There are web sites with MD’s ratings, but I wouldn’t trust these too much, as most people wouldn’t know about them, or bother to put in a rating if they were happy with their doctor. On the other hand, unhappy patients would be more likely to search these pages out… An MD could have thousands of happy patients, but what you would see is the one and only unhappy patient’s opinion.

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I’m cautious that one persons needs might be different to mine. It lessens the value of any unqualified recommendation. As a family we’ve lived in 8 distinctly different communities over 35+ years.

Our decisions on which Doctor is the best came down to accessibility and convenience. The same might apply for many underserved urban areas. From our urban living experiences where there may be multiple options.

  • Look for a practice/surgery that is nearby or convenient to get too.
  • Larger medical surgeries can have a multitude of Doctors to choose from. You are free to change at any time. Note a heavily booked Doctor might be a sign of popularity, but not necessarily the abilities one needs most.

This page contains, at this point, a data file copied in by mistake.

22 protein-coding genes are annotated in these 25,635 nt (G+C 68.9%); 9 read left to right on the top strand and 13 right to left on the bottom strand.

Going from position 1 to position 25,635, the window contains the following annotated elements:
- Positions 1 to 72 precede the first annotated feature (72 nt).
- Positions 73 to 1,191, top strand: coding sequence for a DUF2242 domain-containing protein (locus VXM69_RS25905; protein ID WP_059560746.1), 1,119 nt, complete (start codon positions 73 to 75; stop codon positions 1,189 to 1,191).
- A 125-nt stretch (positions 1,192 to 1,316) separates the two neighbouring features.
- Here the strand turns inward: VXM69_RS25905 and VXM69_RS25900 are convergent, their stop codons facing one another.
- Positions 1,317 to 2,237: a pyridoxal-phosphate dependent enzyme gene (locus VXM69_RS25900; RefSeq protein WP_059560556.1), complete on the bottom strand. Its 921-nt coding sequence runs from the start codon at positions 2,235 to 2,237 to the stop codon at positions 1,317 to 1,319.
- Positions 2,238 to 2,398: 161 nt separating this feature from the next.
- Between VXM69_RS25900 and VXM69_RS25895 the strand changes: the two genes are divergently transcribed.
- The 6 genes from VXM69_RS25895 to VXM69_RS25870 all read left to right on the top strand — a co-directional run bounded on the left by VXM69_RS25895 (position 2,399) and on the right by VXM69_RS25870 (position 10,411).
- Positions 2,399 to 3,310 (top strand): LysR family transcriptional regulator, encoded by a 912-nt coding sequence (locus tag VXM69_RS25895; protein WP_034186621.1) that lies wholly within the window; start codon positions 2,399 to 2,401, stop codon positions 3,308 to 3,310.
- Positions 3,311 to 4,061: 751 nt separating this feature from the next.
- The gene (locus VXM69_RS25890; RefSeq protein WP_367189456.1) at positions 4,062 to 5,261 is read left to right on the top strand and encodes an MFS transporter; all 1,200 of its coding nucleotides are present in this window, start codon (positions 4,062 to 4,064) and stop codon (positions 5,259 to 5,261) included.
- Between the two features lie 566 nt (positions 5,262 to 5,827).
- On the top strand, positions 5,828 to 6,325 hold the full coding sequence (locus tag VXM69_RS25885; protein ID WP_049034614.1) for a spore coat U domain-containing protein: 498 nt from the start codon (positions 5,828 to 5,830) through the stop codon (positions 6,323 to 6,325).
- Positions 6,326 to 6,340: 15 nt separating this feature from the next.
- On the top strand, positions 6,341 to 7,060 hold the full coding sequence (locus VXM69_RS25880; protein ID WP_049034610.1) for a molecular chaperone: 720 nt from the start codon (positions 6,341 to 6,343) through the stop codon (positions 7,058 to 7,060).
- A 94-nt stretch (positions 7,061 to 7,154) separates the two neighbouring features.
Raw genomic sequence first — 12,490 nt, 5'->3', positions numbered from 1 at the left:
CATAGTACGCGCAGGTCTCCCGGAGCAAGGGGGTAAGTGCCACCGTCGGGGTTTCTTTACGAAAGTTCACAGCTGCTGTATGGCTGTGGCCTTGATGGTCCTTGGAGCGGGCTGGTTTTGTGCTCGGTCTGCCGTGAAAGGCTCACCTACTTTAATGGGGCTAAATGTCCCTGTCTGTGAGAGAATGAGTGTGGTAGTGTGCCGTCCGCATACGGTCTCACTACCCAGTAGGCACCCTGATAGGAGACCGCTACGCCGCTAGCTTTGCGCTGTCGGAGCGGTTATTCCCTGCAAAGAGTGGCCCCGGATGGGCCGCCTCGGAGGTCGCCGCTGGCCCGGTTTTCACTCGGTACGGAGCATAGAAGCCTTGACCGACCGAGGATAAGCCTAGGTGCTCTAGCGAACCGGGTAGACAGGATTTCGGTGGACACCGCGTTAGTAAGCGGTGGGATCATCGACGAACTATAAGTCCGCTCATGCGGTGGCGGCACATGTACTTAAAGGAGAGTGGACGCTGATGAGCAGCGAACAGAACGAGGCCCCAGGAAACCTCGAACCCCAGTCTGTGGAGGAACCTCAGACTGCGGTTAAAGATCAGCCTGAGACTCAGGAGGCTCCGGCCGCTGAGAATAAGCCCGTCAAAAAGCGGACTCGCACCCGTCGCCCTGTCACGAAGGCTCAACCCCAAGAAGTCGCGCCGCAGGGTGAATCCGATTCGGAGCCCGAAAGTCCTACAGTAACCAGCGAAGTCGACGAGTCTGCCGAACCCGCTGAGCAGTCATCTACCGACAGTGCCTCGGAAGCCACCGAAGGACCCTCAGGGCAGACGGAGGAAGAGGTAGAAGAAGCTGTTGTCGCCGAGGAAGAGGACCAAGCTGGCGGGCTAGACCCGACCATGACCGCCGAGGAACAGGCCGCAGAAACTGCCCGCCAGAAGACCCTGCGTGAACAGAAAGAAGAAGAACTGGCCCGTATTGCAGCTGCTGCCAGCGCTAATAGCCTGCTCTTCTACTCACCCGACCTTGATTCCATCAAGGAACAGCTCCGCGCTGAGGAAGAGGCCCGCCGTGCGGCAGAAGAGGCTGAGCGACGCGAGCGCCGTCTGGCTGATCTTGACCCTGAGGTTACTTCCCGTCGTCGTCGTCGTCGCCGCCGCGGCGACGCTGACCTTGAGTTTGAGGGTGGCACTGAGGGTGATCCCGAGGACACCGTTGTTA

• In some larger medical practices individual Doctors have a range of experiences and strengths. EG Great experience, more accustomed to elderly patient needs, vs children vs …
  • Knowing that a Doctor/s you are comfortable with are committed to the practice and locality is something we value. It takes a few face to face visits to be sure.

A practice with only a few doctors can come to depend on just the one or two great professionals. It’s something to consider carefully. We’ve had great service in the one/zero Doctor towns as well as from small local practices. We’ve also experienced the difficulties of larger surgeries where the majority of the medical staff are short term, high turn over.